The 2014 Wales Ecology and Evolution Network (WEEN) inaugural meeting was a storming success this HalloWEEN, uniting postgrads from Aberystwyth, Bangor, Cardiff and Swansea Universities to share their research under the broad umbrella of ecology and evolution. With a two day packed programme we were enlightened into the exciting research being produced by the four Welsh universities; from parasitology to ecosystem functioning. The keynote speaker, Patrik Nosil, an evolutionary biologist from the University of Sheffield, deserves a particular mention for his presentation on selection and speciation in stick insects (genus Timema), presented in full insect attire!
CRIPES member Rhidian Thomas kicked off the conference presenting experimental tests of competition among non-native crayfish species. Displacement of signal crayfish by a more fecund, aggressive counterpart could intensify the threat of invasive species on native biota.
Mike Reynolds talked about how juvenile guppies that imprinted on ‘sickness’ cues, associated with Gyrodactylus infection, were attracted to infected conspecifics during adulthood. This maladaptive behaviour is likely to increase infection vulnerability for a focal individual, thus compromising health. Continuing with the guppy theme, Jess Stephenson discussed how small, Gyrodactylus infected guppies showed a slower escape response to predatory stimuli than uninfected conspecifics. Females, but not males, shoal as an anti-predatory strategy, however such behaviour also facilitates parasite transmission. Sex-biased shoaling may therefore explain sex-biased parasitism.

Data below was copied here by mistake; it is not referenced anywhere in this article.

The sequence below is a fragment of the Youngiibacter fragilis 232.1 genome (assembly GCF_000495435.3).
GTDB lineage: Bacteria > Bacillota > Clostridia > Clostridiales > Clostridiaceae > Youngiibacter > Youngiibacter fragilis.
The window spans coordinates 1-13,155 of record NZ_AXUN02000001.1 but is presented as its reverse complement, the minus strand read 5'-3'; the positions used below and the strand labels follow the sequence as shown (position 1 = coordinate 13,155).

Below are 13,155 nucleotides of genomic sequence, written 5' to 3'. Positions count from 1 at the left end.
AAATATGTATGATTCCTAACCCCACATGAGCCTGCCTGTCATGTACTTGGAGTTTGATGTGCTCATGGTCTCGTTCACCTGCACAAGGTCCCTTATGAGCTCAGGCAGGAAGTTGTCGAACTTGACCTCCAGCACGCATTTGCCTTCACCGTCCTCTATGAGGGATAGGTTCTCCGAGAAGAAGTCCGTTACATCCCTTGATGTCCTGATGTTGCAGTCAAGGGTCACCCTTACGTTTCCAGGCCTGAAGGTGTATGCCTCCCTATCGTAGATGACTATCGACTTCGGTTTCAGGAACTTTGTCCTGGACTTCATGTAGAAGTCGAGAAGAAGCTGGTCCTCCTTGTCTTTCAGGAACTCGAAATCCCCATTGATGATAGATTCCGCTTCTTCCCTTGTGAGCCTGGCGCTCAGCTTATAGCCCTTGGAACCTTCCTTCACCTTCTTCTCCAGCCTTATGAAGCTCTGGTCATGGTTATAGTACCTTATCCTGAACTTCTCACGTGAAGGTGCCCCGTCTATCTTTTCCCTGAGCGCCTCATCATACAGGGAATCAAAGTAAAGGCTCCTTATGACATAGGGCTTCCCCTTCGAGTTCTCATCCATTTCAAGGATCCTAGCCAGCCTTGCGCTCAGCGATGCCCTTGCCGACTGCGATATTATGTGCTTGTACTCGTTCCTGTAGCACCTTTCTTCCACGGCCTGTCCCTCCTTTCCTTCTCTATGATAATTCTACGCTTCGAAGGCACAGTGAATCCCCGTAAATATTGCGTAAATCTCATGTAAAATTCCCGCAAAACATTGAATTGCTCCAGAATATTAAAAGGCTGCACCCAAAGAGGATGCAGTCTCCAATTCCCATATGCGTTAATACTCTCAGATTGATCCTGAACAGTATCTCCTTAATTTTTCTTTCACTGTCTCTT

Later in the day, Dr. Eleanor Kean summarised how European otters can be identified, using an ‘electronic nose’, from their ‘spraint’; a deposit of faeces mixed with scent material from a pair of anal glands. Alex Stewart, our final CRIPES representative, described how at low temperatures, sticklebacks were more tolerant to the highly virulent Saprolegnia parasitica. This may be due to slower germination and growth of Saprolegnia, or because the innate response of its host is more active at temperatures below 10°C.
A compulsory fancy dress Halloween party really broke the ice, with Aberystwyth Uni taking home the crown for both best dressed and best ecology dance move with their rendition of ‘death of an aphid’. Thank you to Kyle Young, Jess Stephenson, Sarah Perkins and each university representative for organising a fantastic conference and setting the bar high for next year’s event. A special thanks goes to Dŵr Cymru Welsh Water (DCWW) and the Wye and Usk Foundation (WUF), whose generous donations helped defray registration fees, and to Paul Henderson of DCWW, who spent his Friday night giving us a presentation on DCWW’s research activities. WEEN will return to Gregynog Hall 23-25th October 2015. For more information on how to apply, and to keep up to date with WEEN news, please click here.